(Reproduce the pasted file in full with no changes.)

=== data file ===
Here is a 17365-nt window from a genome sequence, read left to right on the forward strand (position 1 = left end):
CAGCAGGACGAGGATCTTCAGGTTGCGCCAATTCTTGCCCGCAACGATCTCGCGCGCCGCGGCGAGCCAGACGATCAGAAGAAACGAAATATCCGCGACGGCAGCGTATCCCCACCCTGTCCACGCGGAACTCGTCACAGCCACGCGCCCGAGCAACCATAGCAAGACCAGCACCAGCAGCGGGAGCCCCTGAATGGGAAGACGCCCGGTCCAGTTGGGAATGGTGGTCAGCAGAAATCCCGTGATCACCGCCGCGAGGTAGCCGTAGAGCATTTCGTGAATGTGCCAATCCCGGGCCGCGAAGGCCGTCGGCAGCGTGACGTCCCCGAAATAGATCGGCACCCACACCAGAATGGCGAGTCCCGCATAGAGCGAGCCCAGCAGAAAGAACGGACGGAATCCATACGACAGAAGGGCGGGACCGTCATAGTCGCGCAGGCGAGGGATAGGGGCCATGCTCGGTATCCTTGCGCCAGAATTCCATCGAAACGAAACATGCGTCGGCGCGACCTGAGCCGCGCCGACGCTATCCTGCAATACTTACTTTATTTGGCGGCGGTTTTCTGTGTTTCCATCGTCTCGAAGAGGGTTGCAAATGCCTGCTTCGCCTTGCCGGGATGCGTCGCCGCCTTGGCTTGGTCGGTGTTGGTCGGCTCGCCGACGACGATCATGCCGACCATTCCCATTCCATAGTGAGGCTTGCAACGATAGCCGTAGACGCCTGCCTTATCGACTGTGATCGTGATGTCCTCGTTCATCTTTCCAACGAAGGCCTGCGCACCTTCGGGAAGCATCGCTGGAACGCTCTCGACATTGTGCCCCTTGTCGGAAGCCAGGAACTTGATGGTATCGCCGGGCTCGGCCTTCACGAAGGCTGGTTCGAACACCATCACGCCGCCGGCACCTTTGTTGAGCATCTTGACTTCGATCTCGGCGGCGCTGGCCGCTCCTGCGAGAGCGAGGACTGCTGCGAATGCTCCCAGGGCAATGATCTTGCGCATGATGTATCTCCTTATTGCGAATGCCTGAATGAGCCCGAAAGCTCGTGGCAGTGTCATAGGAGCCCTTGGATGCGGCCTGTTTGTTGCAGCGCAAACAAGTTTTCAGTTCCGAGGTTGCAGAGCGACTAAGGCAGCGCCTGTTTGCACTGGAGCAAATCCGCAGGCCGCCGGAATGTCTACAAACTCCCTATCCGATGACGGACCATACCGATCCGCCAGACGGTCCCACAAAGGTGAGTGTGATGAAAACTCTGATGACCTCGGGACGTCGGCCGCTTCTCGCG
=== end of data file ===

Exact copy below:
Here is a 17365-nt window from a genome sequence, read left to right on the forward strand (position 1 = left end):
CAGCAGGACGAGGATCTTCAGGTTGCGCCAATTCTTGCCCGCAACGATCTCGCGCGCCGCGGCGAGCCAGACGATCAGAAGAAACGAAATATCCGCGACGGCAGCGTATCCCCACCCTGTCCACGCGGAACTCGTCACAGCCACGCGCCCGAGCAACCATAGCAAGACCAGCACCAGCAGCGGGAGCCCCTGAATGGGAAGACGCCCGGTCCAGTTGGGAATGGTGGTCAGCAGAAATCCCGTGATCACCGCCGCGAGGTAGCCGTAGAGCATTTCGTGAATGTGCCAATCCCGGGCCGCGAAGGCCGTCGGCAGCGTGACGTCCCCGAAATAGATCGGCACCCACACCAGAATGGCGAGTCCCGCATAGAGCGAGCCCAGCAGAAAGAACGGACGGAATCCATACGACAGAAGGGCGGGACCGTCATAGTCGCGCAGGCGAGGGATAGGGGCCATGCTCGGTATCCTTGCGCCAGAATTCCATCGAAACGAAACATGCGTCGGCGCGACCTGAGCCGCGCCGACGCTATCCTGCAATACTTACTTTATTTGGCGGCGGTTTTCTGTGTTTCCATCGTCTCGAAGAGGGTTGCAAATGCCTGCTTCGCCTTGCCGGGATGCGTCGCCGCCTTGGCTTGGTCGGTGTTGGTCGGCTCGCCGACGACGATCATGCCGACCATTCCCATTCCATAGTGAGGCTTGCAACGATAGCCGTAGACGCCTGCCTTATCGACTGTGATCGTGATGTCCTCGTTCATCTTTCCAACGAAGGCCTGCGCACCTTCGGGAAGCATCGCTGGAACGCTCTCGACATTGTGCCCCTTGTCGGAAGCCAGGAACTTGATGGTATCGCCGGGCTCGGCCTTCACGAAGGCTGGTTCGAACACCATCACGCCGCCGGCACCTTTGTTGAGCATCTTGACTTCGATCTCGGCGGCGCTGGCCGCTCCTGCGAGAGCGAGGACTGCTGCGAATGCTCCCAGGGCAATGATCTTGCGCATGATGTATCTCCTTATTGCGAATGCCTGAATGAGCCCGAAAGCTCGTGGCAGTGTCATAGGAGCCCTTGGATGCGGCCTGTTTGTTGCAGCGCAAACAAGTTTTCAGTTCCGAGGTTGCAGAGCGACTAAGGCAGCGCCTGTTTGCACTGGAGCAAATCCGCAGGCCGCCGGAATGTCTACAAACTCCCTATCCGATGACGGACCATACCGATCCGCCAGACGGTCCCACAAAGGTGAGTGTGATGAAAACTCTGATGACCTCGGGACGTCGGCCGCTTCTCGCG